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Build Status Gem Version Inline docs

Take a peek into your Rails application.


This is a profiling tool originally built at GitHub to help us get an insight into our application. Now, we have extracted this into Peek, so that other Rails applications can experience the same benefit.

Peek puts a little bar on top of your application to show you all sorts of helpful information about your application. From the screenshot above, you can see that Peek provides information about database queries, cache, Resque workers and more. However, this is only part of Peek's beauty.

The true beauty of Peek lies in the fact that it is an extensible platform. If there are some performance metrics that you need but are not available on Peek, you can find them in the list of available Peek Views and integrate them into Peek. Even if you do not find what you want on Peek Views, you can always create your own.


Add this line to your application's Gemfile:

gem 'peek'

And then execute:

$ bundle

Or install it yourself as:

$ gem install peek


Now that Peek is installed, you'll need to mount the engine within your config/routes.rb file:

Some::Application.routes.draw do
  mount Peek::Railtie => '/peek'
  root to: 'home#show'

To pick which views you want to see in your Peek bar, just create a file at config/initializers/peek.rb that has a list of the views you'd like to include:

Peek.into Peek::Views::Git, nwo: 'github/janky'
Peek.into Peek::Views::Mysql2
Peek.into Peek::Views::Redis
Peek.into Peek::Views::Dalli

Feel free to pick and install from the list or create your own. The order they are added to Peek is the order they will appear in your bar.

Next, to render the Peek bar in your application, add the following snippet just after the opening <body> tag in your application layout.

<%= render 'peek/bar' %>

It will look like:

    <%= render 'peek/bar' %>
    <%= yield %>

Peek fetches the data collected throughout your requests by using the unique request id that was assigned to the request by Rails. It will call out to its own controller at Peek::ResultsController which will render the data and be inserted into the bar.

Now that you have the partials in your application, you will need to include the CSS and JS that help make Peek ✨

In app/assets/stylesheets/application.scss:

//= require peek

In app/assets/javascripts/

#= require jquery
#= require jquery_ujs
#= require peek

Note: Each additional view may have their own CSS and JS that you may need to require which should be stated in their usage documentation.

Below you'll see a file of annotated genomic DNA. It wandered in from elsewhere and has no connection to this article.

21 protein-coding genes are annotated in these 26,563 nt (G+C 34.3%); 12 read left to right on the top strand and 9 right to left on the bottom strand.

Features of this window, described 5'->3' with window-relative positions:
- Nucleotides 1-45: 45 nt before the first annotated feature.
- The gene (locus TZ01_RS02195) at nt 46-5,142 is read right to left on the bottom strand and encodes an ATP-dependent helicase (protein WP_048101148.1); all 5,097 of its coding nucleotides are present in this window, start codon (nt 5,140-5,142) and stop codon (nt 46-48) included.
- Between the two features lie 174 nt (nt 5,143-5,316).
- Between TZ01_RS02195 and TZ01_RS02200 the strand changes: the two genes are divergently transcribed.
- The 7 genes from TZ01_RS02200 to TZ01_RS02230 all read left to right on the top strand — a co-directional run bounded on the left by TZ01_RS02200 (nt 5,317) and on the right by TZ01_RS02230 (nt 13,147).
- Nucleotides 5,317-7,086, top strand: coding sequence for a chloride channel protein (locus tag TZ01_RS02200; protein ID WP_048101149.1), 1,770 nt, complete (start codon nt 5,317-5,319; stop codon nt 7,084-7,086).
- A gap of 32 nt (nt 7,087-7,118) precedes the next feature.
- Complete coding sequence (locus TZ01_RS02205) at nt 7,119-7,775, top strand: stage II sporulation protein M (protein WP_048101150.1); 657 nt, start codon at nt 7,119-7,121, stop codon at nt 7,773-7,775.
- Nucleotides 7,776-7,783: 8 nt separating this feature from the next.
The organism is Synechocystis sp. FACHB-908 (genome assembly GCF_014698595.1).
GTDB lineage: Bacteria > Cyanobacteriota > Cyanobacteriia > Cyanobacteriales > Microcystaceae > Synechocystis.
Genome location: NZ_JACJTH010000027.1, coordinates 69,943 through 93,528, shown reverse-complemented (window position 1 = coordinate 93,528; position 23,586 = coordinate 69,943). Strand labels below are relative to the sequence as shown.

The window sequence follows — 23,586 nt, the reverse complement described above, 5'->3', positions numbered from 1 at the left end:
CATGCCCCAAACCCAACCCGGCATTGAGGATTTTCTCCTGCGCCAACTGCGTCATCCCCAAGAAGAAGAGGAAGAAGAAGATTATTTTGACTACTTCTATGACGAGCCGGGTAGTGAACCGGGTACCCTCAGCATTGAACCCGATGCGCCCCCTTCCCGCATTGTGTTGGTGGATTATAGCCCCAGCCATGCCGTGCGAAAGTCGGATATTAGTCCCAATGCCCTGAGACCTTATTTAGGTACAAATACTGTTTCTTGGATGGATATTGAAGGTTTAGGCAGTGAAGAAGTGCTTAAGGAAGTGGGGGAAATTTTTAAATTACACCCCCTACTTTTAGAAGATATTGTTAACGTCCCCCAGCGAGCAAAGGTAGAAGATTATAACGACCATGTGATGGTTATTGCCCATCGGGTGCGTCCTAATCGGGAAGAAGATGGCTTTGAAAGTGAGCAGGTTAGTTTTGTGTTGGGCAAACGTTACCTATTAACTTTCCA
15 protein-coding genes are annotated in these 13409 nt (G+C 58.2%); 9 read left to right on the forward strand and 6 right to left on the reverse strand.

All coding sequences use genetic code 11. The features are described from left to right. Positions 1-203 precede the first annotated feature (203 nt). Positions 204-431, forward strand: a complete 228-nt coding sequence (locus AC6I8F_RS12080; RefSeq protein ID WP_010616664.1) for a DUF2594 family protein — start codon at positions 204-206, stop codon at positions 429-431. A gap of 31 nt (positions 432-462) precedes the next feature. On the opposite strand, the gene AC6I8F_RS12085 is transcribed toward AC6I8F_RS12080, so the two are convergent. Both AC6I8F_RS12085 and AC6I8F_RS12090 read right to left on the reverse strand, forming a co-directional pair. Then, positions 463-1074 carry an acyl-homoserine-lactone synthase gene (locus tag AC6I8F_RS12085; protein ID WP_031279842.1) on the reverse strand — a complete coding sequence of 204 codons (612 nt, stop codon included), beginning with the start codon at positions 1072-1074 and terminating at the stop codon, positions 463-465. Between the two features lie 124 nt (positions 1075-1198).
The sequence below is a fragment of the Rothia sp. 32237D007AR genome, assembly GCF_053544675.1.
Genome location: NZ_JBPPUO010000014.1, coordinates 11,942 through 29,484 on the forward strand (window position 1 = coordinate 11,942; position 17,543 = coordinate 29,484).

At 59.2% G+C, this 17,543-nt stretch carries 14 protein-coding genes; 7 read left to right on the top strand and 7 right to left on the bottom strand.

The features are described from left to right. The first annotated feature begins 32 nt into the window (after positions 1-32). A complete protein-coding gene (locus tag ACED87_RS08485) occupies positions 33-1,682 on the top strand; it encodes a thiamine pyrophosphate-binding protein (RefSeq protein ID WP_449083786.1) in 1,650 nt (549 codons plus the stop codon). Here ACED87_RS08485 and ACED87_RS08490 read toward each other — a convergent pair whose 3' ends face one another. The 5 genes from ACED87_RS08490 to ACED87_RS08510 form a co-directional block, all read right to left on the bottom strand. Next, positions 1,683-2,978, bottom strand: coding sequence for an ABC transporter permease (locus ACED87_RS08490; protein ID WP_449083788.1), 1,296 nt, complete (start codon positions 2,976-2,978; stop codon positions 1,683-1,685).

Configuring the default adapter

For Peek to work, it keeps track of all requests made in your application so it can report back and display that information in the Peek bar. By default it stores this information in memory, which is not recommended for production environments.

In production environments you may have application servers on multiple hosts. Peek will not be able to access the request data if it was saved in memory on another host. Peek provides additional adapters for multi server environments.

You can configure which adapter Peek uses by updating your application config or an individual environment config file. We'll use production as an example.

Note: Peek does not provide the dependencies for each of these adapters. If you use these adapters be sure to include their dependencies in your application.

Peeked::Application.configure do
  # ...

  # Redis with no options
  config.peek.adapter = :redis

  # Redis with options
  config.peek.adapter = :redis, {
    expires_in: 60 * 30 # => 30 minutes in seconds

  # Memcache with no options
  config.peek.adapter = :memcache

  # Memcache with options
  config.peek.adapter = :memcache, {
    expires_in: 60 * 30 # => 30 minutes in seconds

  # Elasticsearch with no options
  config.peek.adapter = :elasticsearch

  # Elasticsearch with options
  config.peek.adapter = :elasticsearch, {
    expires_in: 60 * 30, # => 30 minutes in seconds
    index: 'peek_requests_index',
    type: 'peek_request'

  # ...

Peek doesn't persist the request data forever. It uses a safe 30 minute cache length so that data will be available if you'd like to aggregate it or use it for other Peek views. You can update this to be 30 seconds if you don't want the data to be available for these or other uses.

Customizing the bar

You can customize the appearance of the bar by customizing it in your own application's CSS.

One common example is fixing the peek bar to the bottom, rather than top, of a page, for use with Bootstrap:

#peek {
  position: fixed;
  bottom: 0;
  left: 0;
  right: 0;
  z-index: 999;

Using Peek with PJAX

It just works.

Using Peek with Turbolinks

It just works.

Access Control

Peek will only render in development and staging environments. If you'd like to whitelist a select number of users to view Peek in production you can override the peek_enabled? guard in ApplicationController:

class ApplicationController < ActionController::Base
  def peek_enabled?

Available Peek views

Feel free to submit a Pull Request adding your own Peek item to this list.

Creating your own Peek item

Each Peek item is a self contained Rails engine which gives you the power to use all features of Ruby on Rails to dig in deep within your application and report it back to the Peek bar. A Peek item is just a custom class that is responsible for fetching and building the data that should be reported back to the user.

There are still some docs to be written, but if you'd like to check out a simple example of how to create your own, just checkout peek-git. To just look at an example view, there is Peek::Views::Git.


  1. Fork it
  2. Create your feature branch (git checkout -b my-new-feature)
  3. Commit your changes (git commit -am 'Add some feature')
  4. Push to the branch (git push origin my-new-feature)
  5. Create new Pull Request